You want to get your kids a swing set but the high price tag of most store bought swing sets has held you back. A DIY swing set is easier to build than you think and can save you money.
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Summer is the time for kids to play, run around and swing on their backyard swing set. For a lot of families a swing set is a large purchase that is just too expensive. That is why a DIY swing set might be a great option for your family, even if you’ve never built anything before.
Most DIY swing set kits include a slide and come with all of the parts needed and step by step instructions for how to build. With a little bit of work, two sets of hands and some time you can have your own DIY swing set built in a weekend and ready for your kids to play on.
When my husband Chris and I started looking into swing sets we had no idea how expensive they are. Our HOA requires that we have a wooden swing set and the cheapest ones on the market right now start at about $300 and can run all the way up into $2,000-$3,000.
I started doing research on which swingset to buy. If we were going to be investing money into something I wanted to be sure it was really good quality and that it was going to last.
The cheapest swingsets I could find (those in the $300-$400) range all had terrible reviews. Either the wood was very poor quality and it would start splitting after a few months or it was so small that most children would outgrow it by 4 or 5 years old (my kids are currently nearly 4 and nearly 6 so that was going to be a problem)
diy swingset vs store bought
I finally managed to find a swingset from Wayfair that seemed to check all of the boxes for us. It had good reviews, 3 swings and was in our budget of $500-$600 for a swingset. I ordered it and Chris and I spent 11 1/2 hours putting the thing together. We finally finished it after dark and……we hated it.
The swings were so close together that when the kids tested it out the next morning they were smacking into each other as they swung. And despite being anchored into the ground in 6 spots every time the kids would swing the whole back end of the swingset would rock up off of the ground. My kiddos are 38lbs and 46 lbs. It was made of cedar and was incredibly lightweight. How was this going to be a swingset to last us for years?
Luckily Wayfair customer service was phenomenal and they completely understood my safety and quality concerns with the set. They allowed me to return it no questions asked, promptly refunded us our money and sent a crew out to pick up the swingset within a few days. To top it off they even gave us a 10% off coupon towards a future purchase (which we would eventually use for the DIY swingset kit) Their customer service was top notch and I can’t say enough good things about how they handled the situation.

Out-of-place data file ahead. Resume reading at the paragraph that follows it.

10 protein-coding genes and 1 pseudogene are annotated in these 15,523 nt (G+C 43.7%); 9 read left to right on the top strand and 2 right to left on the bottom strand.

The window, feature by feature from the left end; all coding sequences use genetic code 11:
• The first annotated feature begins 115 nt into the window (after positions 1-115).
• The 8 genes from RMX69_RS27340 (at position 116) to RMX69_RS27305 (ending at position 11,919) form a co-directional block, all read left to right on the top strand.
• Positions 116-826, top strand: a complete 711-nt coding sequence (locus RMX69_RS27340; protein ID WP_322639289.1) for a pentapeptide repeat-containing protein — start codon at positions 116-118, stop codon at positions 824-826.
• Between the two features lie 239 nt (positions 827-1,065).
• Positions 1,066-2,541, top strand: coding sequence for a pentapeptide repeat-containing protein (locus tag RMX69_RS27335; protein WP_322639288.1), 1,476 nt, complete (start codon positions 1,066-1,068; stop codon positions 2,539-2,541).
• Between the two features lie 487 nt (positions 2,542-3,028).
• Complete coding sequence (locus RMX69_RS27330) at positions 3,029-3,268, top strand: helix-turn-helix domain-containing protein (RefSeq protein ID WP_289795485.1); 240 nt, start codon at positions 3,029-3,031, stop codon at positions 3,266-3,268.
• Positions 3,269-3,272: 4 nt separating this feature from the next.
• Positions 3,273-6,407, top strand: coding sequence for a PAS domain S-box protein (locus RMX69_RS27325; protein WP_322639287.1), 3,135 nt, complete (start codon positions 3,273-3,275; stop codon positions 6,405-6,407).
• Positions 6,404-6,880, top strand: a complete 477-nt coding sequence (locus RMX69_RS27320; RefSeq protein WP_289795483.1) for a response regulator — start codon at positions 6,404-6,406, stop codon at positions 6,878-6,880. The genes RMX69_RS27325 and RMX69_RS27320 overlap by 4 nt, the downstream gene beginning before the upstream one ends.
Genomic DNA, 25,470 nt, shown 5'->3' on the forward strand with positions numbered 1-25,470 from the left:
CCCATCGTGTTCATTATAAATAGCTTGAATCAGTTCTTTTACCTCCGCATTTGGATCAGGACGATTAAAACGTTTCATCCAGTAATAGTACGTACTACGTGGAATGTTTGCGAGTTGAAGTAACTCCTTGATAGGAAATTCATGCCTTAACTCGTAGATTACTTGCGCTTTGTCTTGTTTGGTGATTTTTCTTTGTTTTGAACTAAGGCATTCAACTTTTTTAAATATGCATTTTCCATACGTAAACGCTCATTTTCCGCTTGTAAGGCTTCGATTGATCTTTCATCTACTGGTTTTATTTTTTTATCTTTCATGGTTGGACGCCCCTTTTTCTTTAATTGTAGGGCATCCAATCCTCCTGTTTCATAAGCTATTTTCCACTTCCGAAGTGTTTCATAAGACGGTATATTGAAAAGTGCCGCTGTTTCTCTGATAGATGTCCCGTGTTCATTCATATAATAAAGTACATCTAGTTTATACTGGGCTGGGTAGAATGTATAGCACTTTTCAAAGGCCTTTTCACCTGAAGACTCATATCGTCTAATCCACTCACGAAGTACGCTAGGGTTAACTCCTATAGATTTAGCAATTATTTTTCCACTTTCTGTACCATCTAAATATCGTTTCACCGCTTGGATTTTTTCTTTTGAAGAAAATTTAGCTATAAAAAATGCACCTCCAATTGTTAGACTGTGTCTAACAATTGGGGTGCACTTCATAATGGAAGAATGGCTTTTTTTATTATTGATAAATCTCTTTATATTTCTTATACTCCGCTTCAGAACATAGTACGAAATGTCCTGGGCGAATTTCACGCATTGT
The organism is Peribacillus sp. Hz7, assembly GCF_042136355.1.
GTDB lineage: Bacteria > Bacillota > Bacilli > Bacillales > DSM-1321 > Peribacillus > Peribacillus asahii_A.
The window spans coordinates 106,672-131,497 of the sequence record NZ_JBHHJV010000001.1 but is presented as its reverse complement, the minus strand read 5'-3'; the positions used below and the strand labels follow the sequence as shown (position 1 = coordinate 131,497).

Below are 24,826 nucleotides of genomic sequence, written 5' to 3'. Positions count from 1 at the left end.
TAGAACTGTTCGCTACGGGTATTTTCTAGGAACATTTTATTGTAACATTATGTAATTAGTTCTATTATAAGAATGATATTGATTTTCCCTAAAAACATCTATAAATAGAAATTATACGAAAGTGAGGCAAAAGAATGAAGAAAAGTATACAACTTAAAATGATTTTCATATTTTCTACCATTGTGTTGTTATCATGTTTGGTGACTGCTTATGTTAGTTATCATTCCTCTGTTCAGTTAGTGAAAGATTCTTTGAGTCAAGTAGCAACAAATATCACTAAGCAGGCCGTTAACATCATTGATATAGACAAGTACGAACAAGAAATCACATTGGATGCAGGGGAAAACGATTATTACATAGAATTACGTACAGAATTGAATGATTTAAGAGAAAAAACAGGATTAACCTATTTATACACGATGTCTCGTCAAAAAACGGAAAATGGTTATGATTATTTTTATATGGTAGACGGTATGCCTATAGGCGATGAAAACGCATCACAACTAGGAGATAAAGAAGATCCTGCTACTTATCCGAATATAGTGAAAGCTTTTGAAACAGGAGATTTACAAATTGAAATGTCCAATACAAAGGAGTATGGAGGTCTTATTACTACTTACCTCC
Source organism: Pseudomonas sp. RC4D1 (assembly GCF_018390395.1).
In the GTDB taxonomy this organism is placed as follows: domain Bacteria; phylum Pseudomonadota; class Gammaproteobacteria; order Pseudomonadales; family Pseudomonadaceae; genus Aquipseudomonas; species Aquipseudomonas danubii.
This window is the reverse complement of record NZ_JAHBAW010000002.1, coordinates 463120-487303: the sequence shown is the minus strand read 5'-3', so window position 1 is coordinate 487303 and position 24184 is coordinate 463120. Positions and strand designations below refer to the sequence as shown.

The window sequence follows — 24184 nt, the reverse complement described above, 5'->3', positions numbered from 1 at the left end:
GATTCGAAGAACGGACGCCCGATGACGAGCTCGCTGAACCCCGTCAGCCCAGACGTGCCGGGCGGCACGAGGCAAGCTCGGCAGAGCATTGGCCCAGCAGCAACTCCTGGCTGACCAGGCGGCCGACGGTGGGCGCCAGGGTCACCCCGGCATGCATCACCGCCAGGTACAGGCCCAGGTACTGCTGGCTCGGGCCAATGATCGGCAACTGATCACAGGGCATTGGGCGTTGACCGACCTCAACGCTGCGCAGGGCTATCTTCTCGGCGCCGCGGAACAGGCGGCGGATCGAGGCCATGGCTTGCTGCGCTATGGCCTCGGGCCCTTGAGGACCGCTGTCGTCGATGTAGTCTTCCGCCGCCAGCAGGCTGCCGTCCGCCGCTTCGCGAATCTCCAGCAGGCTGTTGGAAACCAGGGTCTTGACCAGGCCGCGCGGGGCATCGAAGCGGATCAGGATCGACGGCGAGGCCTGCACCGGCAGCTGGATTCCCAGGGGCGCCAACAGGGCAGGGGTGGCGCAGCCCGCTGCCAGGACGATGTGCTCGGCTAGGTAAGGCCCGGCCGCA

I spent a few hours tearing apart the first swingset and getting all the pieces in a pile for the delivery guys to come pick up. Then I spent all night that night doing TONS of research on DIY swingset kits and how we could build a swing set.
Is a DIY swingset the right choice for your family?
I did a ton of research on the best way to build a DIY swing set without making me want to pull my hair out. I want to save you the hours of research and break down the pros and cons of DIY swing set kits.
A DIY swing set kit is the right choice for you if:
You have own or have access to a miter saw
This is a key tool for making all your cuts. You could make do with a circular saw but you really need the precision that a miter saw has to offer
You own or have access to a truck
While my trusty van can hold a 10 ft board there were several 12-foot boards that were needed for this project that really required a truck to haul. I borrowed my sister’s truck.
You have some time to invest in the project
Not including the time it took to go purchase the lumber this build was roughly 15 hours from beginning to end, including making all of our cuts. Your average store-bought swing set usually takes 8-12 hours, so be prepared to invest slightly more time in building from DIY swing set plans than a store bought set